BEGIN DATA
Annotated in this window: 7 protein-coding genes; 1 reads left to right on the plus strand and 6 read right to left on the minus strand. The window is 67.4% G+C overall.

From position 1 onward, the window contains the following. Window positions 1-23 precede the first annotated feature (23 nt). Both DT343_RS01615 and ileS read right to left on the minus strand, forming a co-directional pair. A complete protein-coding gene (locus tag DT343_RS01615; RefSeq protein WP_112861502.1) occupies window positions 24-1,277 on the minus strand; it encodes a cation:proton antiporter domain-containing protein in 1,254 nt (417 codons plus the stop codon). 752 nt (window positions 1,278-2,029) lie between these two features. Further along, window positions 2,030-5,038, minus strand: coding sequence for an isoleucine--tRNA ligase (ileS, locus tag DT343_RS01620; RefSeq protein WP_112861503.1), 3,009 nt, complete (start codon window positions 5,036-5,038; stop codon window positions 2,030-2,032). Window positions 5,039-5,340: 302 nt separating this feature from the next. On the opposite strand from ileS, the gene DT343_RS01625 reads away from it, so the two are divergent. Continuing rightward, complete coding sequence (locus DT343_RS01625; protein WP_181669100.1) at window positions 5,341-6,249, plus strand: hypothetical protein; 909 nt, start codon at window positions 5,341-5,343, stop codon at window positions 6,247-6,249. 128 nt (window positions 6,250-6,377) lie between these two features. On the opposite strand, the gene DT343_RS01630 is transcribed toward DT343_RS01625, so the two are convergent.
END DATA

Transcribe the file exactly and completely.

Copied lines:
Annotated in this window: 7 protein-coding genes; 1 reads left to right on the plus strand and 6 read right to left on the minus strand. The window is 67.4% G+C overall.

From position 1 onward, the window contains the following. Window positions 1-23 precede the first annotated feature (23 nt). Both DT343_RS01615 and ileS read right to left on the minus strand, forming a co-directional pair. A complete protein-coding gene (locus tag DT343_RS01615; RefSeq protein WP_112861502.1) occupies window positions 24-1,277 on the minus strand; it encodes a cation:proton antiporter domain-containing protein in 1,254 nt (417 codons plus the stop codon). 752 nt (window positions 1,278-2,029) lie between these two features. Further along, window positions 2,030-5,038, minus strand: coding sequence for an isoleucine--tRNA ligase (ileS, locus tag DT343_RS01620; RefSeq protein WP_112861503.1), 3,009 nt, complete (start codon window positions 5,036-5,038; stop codon window positions 2,030-2,032). Window positions 5,039-5,340: 302 nt separating this feature from the next. On the opposite strand from ileS, the gene DT343_RS01625 reads away from it, so the two are divergent. Continuing rightward, complete coding sequence (locus DT343_RS01625; protein WP_181669100.1) at window positions 5,341-6,249, plus strand: hypothetical protein; 909 nt, start codon at window positions 5,341-5,343, stop codon at window positions 6,247-6,249. 128 nt (window positions 6,250-6,377) lie between these two features. On the opposite strand, the gene DT343_RS01630 is transcribed toward DT343_RS01625, so the two are convergent.